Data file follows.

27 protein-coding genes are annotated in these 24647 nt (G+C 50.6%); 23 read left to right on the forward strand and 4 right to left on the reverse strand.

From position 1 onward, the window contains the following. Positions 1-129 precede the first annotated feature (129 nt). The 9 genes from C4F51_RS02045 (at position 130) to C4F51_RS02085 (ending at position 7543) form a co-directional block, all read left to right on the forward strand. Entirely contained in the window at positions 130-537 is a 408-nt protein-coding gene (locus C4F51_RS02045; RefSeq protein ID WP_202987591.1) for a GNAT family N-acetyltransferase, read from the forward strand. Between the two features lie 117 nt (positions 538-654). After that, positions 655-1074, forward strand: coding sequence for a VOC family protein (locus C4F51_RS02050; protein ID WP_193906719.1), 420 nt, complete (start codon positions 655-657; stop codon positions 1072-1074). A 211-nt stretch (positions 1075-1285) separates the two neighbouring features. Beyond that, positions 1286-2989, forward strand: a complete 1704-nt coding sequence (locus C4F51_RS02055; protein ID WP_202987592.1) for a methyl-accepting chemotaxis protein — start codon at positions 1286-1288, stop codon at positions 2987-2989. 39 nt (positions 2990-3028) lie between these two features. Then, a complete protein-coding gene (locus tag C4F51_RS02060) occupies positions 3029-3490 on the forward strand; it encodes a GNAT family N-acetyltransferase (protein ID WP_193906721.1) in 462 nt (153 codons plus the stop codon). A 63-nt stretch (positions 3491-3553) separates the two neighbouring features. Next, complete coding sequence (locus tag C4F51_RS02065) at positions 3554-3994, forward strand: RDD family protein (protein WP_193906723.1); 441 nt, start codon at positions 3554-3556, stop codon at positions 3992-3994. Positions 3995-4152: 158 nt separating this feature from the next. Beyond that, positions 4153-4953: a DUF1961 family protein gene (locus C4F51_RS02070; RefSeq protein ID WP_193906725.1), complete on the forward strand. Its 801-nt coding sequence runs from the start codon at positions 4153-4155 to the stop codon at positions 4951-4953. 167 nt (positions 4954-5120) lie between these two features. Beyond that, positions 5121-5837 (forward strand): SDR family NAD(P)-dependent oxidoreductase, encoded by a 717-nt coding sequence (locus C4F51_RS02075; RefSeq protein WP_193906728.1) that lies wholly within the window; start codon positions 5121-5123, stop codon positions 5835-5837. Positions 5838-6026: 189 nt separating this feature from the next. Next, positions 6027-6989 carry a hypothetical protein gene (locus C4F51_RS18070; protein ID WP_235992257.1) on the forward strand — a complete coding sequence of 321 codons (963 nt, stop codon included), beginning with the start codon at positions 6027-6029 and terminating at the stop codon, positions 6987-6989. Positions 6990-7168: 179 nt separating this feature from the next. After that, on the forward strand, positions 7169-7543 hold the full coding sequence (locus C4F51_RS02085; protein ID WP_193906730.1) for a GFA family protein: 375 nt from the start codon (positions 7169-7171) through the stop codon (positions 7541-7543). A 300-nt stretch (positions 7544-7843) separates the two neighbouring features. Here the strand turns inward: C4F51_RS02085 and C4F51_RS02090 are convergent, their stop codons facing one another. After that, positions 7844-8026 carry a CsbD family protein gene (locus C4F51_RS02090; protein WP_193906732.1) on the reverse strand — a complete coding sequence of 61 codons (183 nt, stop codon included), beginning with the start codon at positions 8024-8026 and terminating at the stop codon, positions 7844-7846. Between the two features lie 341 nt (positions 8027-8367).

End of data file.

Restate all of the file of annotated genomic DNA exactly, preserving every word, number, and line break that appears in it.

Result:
27 protein-coding genes are annotated in these 24647 nt (G+C 50.6%); 23 read left to right on the forward strand and 4 right to left on the reverse strand.

From position 1 onward, the window contains the following. Positions 1-129 precede the first annotated feature (129 nt). The 9 genes from C4F51_RS02045 (at position 130) to C4F51_RS02085 (ending at position 7543) form a co-directional block, all read left to right on the forward strand. Entirely contained in the window at positions 130-537 is a 408-nt protein-coding gene (locus C4F51_RS02045; RefSeq protein ID WP_202987591.1) for a GNAT family N-acetyltransferase, read from the forward strand. Between the two features lie 117 nt (positions 538-654). After that, positions 655-1074, forward strand: coding sequence for a VOC family protein (locus C4F51_RS02050; protein ID WP_193906719.1), 420 nt, complete (start codon positions 655-657; stop codon positions 1072-1074). A 211-nt stretch (positions 1075-1285) separates the two neighbouring features. Beyond that, positions 1286-2989, forward strand: a complete 1704-nt coding sequence (locus C4F51_RS02055; protein ID WP_202987592.1) for a methyl-accepting chemotaxis protein — start codon at positions 1286-1288, stop codon at positions 2987-2989. 39 nt (positions 2990-3028) lie between these two features. Then, a complete protein-coding gene (locus tag C4F51_RS02060) occupies positions 3029-3490 on the forward strand; it encodes a GNAT family N-acetyltransferase (protein ID WP_193906721.1) in 462 nt (153 codons plus the stop codon). A 63-nt stretch (positions 3491-3553) separates the two neighbouring features. Next, complete coding sequence (locus tag C4F51_RS02065) at positions 3554-3994, forward strand: RDD family protein (protein WP_193906723.1); 441 nt, start codon at positions 3554-3556, stop codon at positions 3992-3994. Positions 3995-4152: 158 nt separating this feature from the next. Beyond that, positions 4153-4953: a DUF1961 family protein gene (locus C4F51_RS02070; RefSeq protein ID WP_193906725.1), complete on the forward strand. Its 801-nt coding sequence runs from the start codon at positions 4153-4155 to the stop codon at positions 4951-4953. 167 nt (positions 4954-5120) lie between these two features. Beyond that, positions 5121-5837 (forward strand): SDR family NAD(P)-dependent oxidoreductase, encoded by a 717-nt coding sequence (locus C4F51_RS02075; RefSeq protein WP_193906728.1) that lies wholly within the window; start codon positions 5121-5123, stop codon positions 5835-5837. Positions 5838-6026: 189 nt separating this feature from the next. Next, positions 6027-6989 carry a hypothetical protein gene (locus C4F51_RS18070; protein ID WP_235992257.1) on the forward strand — a complete coding sequence of 321 codons (963 nt, stop codon included), beginning with the start codon at positions 6027-6029 and terminating at the stop codon, positions 6987-6989. Positions 6990-7168: 179 nt separating this feature from the next. After that, on the forward strand, positions 7169-7543 hold the full coding sequence (locus C4F51_RS02085; protein ID WP_193906730.1) for a GFA family protein: 375 nt from the start codon (positions 7169-7171) through the stop codon (positions 7541-7543). A 300-nt stretch (positions 7544-7843) separates the two neighbouring features. Here the strand turns inward: C4F51_RS02085 and C4F51_RS02090 are convergent, their stop codons facing one another. After that, positions 7844-8026 carry a CsbD family protein gene (locus C4F51_RS02090; protein WP_193906732.1) on the reverse strand — a complete coding sequence of 61 codons (183 nt, stop codon included), beginning with the start codon at positions 8024-8026 and terminating at the stop codon, positions 7844-7846. Between the two features lie 341 nt (positions 8027-8367).